For Scott King and others, the formation of NAFSA’s Rainbow SIG (Special Interest Group) was not only about the creation of a community for LGBT professionals. King, the SIG’s founder and first coordinator, lost his partner to AIDS a few years before the SIG was founded, and he was able to turn to the group for help. “It affirmed a very important part of me, and it helped me through a difficult part of my life.”
At the first SIG meeting in 1993 at the annual conference in San Francisco, California, Kathy Sideli, another founder, arranged for interested attendees to visit the AIDS Memorial Quilt at the NAMES Project headquarters, and King was able to personally deliver his partner’s panel. “It was a watershed moment to have the panels come in. It was part of my personal therapy, and it helped with closure,” said King. In 1996, Sideli collected names of individuals that NAFSA members wanted to remember and later submitted a panel in Washington, DC, when the project was displayed in its entirety for the final time. “It was a rather historic event. We have photos of the NAFSA quilt panel, and it ended up covered in the NAFSA newsletter at the time,” said Sideli.
The Rainbow SIG just celebrated its 20th anniversary, and its importance to the members and the association cannot be overstated. The SIG was founded with the purpose of providing a community for international educators of all sexual orientations, offering resources for professionals advising LGBT students, and promoting a welcoming and safe environment within NAFSA. For two decades, the Rainbow SIG has not only been a safe space for LGBT professionals and allies, but also a source of counseling and support for members dealing with a variety of challenges.
“A big focus was making sure people felt welcome [in NAFSA],” said King, “when even a neutral environment can be viewed as hostile. We didn’t want to lose a single member because of sexual orientation.”
Sideli added that many people felt threatened professionally for being open with their sexuality or supporting LGBT professionals. “NAFSA took a bold step to let this particular interest group be so publicly visible,” she said, “and we worked really hard to make people know that we are here and welcoming.”
Over the years, the Rainbow SIG has continued to expand and reach new members. Jennie Weingarten, the outgoing coordinator, was looking for a home within NAFSA when she found the SIG. “NAFSA was large and intimidating. I wanted to make NAFSA smaller, and the Rainbow SIG really stood out. Joining was the best decision I have made.”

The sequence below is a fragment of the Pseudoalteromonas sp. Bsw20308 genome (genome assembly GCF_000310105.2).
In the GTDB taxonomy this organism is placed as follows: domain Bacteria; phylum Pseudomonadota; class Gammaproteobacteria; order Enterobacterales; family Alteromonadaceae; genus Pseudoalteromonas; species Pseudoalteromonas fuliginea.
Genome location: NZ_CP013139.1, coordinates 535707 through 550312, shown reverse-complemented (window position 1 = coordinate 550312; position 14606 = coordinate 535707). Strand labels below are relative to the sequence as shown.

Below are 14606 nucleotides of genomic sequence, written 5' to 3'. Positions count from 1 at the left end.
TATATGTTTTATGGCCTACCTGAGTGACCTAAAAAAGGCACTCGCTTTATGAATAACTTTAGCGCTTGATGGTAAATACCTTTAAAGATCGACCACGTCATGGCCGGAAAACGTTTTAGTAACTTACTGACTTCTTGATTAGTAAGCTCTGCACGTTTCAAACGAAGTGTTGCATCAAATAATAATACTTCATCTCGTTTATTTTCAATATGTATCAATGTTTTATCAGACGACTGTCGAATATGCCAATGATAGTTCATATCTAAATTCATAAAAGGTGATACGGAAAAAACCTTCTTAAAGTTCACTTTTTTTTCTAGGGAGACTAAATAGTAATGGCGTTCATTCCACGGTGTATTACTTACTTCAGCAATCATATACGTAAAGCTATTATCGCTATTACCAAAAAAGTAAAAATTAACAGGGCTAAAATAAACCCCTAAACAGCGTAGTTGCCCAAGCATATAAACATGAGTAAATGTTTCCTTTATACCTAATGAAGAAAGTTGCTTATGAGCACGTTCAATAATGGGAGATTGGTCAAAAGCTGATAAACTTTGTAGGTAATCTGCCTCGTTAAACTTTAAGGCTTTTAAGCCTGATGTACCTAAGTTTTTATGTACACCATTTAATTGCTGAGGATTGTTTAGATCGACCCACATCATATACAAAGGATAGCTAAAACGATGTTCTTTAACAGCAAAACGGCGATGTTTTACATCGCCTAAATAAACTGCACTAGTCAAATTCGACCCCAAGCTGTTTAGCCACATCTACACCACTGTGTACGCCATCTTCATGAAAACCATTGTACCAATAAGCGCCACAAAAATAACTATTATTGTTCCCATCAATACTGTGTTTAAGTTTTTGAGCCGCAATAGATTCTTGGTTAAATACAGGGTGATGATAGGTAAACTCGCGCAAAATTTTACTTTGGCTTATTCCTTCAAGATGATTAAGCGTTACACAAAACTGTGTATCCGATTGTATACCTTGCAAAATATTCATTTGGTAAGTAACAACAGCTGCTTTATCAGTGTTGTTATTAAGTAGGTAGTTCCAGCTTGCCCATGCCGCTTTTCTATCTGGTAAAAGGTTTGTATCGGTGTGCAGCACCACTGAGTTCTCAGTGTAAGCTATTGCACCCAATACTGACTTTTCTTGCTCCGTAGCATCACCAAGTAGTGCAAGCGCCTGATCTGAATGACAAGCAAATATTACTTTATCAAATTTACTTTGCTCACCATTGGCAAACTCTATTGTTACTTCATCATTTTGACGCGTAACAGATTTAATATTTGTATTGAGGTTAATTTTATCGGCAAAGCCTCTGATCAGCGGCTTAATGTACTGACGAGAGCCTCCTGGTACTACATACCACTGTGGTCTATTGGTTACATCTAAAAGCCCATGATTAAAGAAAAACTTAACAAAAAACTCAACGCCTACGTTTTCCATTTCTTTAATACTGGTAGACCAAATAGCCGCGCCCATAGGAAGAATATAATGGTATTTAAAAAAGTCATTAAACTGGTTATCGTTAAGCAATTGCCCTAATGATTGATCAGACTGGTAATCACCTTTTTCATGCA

“Their level of engagement with members and the community is truly inspirational,” added Erika Rohrbach, NAFSA’s diversity adviser. “The Rainbow SIG is one of NAFSA’s most vibrant member interest groups, with regional representatives across the country and wonderful outreach programs.”
The SIG update meeting at the annual conference is also one of the best attended meetings, regularly drawing more than 70 members. In 2011, Weingarten established SIG representatives at the regional level. “We created regional representatives to have more ways to be involved with the SIG and leadership. When we saw how many people came [to meetings], we couldn’t let them walk out without ownership of the SIG. The more we grow,” said Weingarten, “the more knowledge we have.”
That knowledge, especially for educators advising students, is vital to the field. “An overseas experience is when they realize their inner self,” said King of students who come out while studying in a foreign country, “and they have to deal with issues of how that will play out back home.” In an age of increased student mobility, differences in cultural acceptance of LGBT lifestyles become more prevalent, and international educators often have to counsel and advocate for these students. “We are still dealing with international students that don’t understand the mores and standards. With our students going abroad, they may not be able to be themselves all of the time,” said Sideli. The SIG has collected a wealth of resources on these topics and continues to add to its library as new issues arise.
In the future, members of the SIG look to continue working closely with NAFSA on equality initiatives and creating further opportunities for LGBT students to become involved in international education. SIG members celebrated the recent Supreme Court rulings on DOMA and Prop 8, but challenges persist for the LGBT community. "[Same-sex couples] often lose rights and dignity when they attend annual and/or regional NAFSA conferences in certain U.S. locations. While work remains to be done, NAFSA and Rainbow SIG are thrilled that these decisions affirm that all loving, committed couples who marry deserve equal legal respect and treatment," said George Kacenga, a current SIG coordinator. To provide study abroad financial aid for LGBT students, the SIG has established the Rainbow Scholarship Fund. The fund supports up to 15 students each year, all thanks to generous donations from SIG members and others.
With its vast resources, countless members, and high level of engagement, the Rainbow SIG is a model member group within NAFSA. “I’m pleased to see NAFSA has recognized this,” said King, reflecting on the 20th anniversary. “When I talk to young folks, I’m proud that we made the association a safer place.”